In theory, a user will soon be able to purchase a low-cost container and fill it with the needed objects. These objects can then be interconnected to create the program. The user could then apply this software program to an application, or become a developer by selling this application to others.
A compromise approach to custom software development and often inflexible off-the-shelf packages are commercially available, graphically oriented programming environments. These programming environments typically consist of a group of function blocks, each dedicated to a data acquisition or a data manipulation task. Drawing tools and libraries of standard symbols are also provided to create presentation screens.
Users connect the function blocks to each other to create applications, and also fill-in-the-blanks within each block to configure the software for their specific application. Screens are then drawn using the provided drawing tools and library symbols. Finally, screens are linked to function block fields to create animation and live data displays.
One popular program offers function blocks for communications, comparison, data conversion, digital signal processing, data I/O, logic, math, string manipulations, waveform generation and statistical calculations. Free-form blocks also are included. The power of this type of program is evident. Virtually any application can be addressed if enough system resources are available and if high-speed data acquisition is not a requirement.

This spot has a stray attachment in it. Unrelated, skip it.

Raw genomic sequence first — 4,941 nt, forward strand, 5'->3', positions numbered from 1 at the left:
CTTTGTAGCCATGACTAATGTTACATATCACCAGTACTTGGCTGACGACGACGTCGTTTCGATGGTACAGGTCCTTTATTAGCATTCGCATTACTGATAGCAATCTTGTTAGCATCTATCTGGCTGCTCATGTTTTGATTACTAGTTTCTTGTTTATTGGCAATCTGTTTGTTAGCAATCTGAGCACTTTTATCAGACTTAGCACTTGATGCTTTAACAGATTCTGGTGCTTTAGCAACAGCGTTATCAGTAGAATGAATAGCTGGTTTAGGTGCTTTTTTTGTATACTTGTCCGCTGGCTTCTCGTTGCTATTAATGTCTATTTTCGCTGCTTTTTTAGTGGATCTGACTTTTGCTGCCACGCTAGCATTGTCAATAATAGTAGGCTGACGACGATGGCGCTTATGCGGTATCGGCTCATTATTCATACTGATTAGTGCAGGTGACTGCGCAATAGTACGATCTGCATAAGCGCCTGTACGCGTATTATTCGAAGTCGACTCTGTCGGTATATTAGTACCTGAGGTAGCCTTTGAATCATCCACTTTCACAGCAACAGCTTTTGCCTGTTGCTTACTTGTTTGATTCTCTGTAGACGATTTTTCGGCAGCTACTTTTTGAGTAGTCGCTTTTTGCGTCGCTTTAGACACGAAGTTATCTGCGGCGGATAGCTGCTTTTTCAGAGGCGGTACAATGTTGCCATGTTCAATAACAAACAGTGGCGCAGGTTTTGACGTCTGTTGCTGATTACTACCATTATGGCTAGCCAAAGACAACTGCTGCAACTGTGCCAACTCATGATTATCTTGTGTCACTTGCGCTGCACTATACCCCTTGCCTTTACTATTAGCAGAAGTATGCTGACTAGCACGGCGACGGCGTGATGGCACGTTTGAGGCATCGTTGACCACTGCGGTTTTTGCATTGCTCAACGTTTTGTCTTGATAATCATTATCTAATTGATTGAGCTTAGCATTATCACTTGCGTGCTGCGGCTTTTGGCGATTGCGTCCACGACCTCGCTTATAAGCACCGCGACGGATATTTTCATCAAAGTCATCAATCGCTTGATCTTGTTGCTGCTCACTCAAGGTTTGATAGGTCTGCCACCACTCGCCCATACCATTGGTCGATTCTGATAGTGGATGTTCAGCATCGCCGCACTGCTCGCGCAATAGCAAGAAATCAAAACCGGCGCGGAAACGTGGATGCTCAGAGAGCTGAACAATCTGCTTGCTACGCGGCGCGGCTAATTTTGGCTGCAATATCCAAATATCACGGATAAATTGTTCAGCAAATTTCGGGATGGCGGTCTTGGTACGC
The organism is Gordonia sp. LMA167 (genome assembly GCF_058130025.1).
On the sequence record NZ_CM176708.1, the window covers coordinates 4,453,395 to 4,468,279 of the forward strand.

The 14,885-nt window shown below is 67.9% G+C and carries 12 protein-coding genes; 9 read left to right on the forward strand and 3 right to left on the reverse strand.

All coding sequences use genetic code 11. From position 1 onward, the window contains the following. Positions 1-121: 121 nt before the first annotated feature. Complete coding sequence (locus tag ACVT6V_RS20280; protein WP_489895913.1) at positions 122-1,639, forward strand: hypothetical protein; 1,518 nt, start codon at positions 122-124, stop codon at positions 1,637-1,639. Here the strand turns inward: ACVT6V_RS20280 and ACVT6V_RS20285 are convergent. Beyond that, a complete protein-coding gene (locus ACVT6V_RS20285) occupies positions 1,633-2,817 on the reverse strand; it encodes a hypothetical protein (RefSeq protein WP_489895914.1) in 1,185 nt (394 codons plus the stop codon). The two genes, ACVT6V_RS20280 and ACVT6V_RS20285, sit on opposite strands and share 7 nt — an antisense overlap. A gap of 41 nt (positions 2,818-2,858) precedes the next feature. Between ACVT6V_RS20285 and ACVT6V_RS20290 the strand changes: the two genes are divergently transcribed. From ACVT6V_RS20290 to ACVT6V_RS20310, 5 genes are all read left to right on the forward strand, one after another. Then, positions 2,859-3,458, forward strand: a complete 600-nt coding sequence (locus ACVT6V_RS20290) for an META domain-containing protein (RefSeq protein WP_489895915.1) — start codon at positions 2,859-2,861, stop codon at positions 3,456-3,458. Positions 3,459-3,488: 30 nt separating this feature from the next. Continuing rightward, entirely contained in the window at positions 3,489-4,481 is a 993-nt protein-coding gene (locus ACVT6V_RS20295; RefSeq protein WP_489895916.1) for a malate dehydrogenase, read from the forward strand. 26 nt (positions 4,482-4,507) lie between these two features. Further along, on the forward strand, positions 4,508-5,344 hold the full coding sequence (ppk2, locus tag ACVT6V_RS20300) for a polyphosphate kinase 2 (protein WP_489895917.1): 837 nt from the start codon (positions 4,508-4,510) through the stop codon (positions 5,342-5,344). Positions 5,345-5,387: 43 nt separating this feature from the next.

The line between these types of programs and non-custom, off-the-shelf programs is sometimes murky. Costs tend to be similar, although semi-custom software yields a wider range of functions for the money. Figure 6-3 illustrates some of the main differences.
|Figure 6-3: Semi-Custom Development vs. Off-the-Shelf Packages
|Cost per range of functions
|Cost of customizing for application
|Ease of use
|Risk of obsolescence
|Use of hardware resources
Semi-custom development environments are a middle-of-the-road approach between writing your own software and buying an off-the-shelf package dedicated to a specific task. One of the most important differences is in the use of hardware resources. Many limited function, off-the-shelf programs can run in a DOS environment on a bare-bones 386 machine. This can be very attractive to an OEM needing an embedded, low-cost solution.
Semi-custom programs by necessity operate only in graphical environments. These types of environments demand the use of a high-powered PC. Throw in a 17-in., high-resolution color monitor, and you have a high-end solution to what may be a low-end problem.
The chief advantage of the semi-custom approach is high flexibility compared to off-the-shelf programs, coupled with relative ease of use compared with writing code. If a user has many different types of data acquisition applications, or if the data acquisition task cannot be clearly defined, semi-custom software may offer the optimal solution.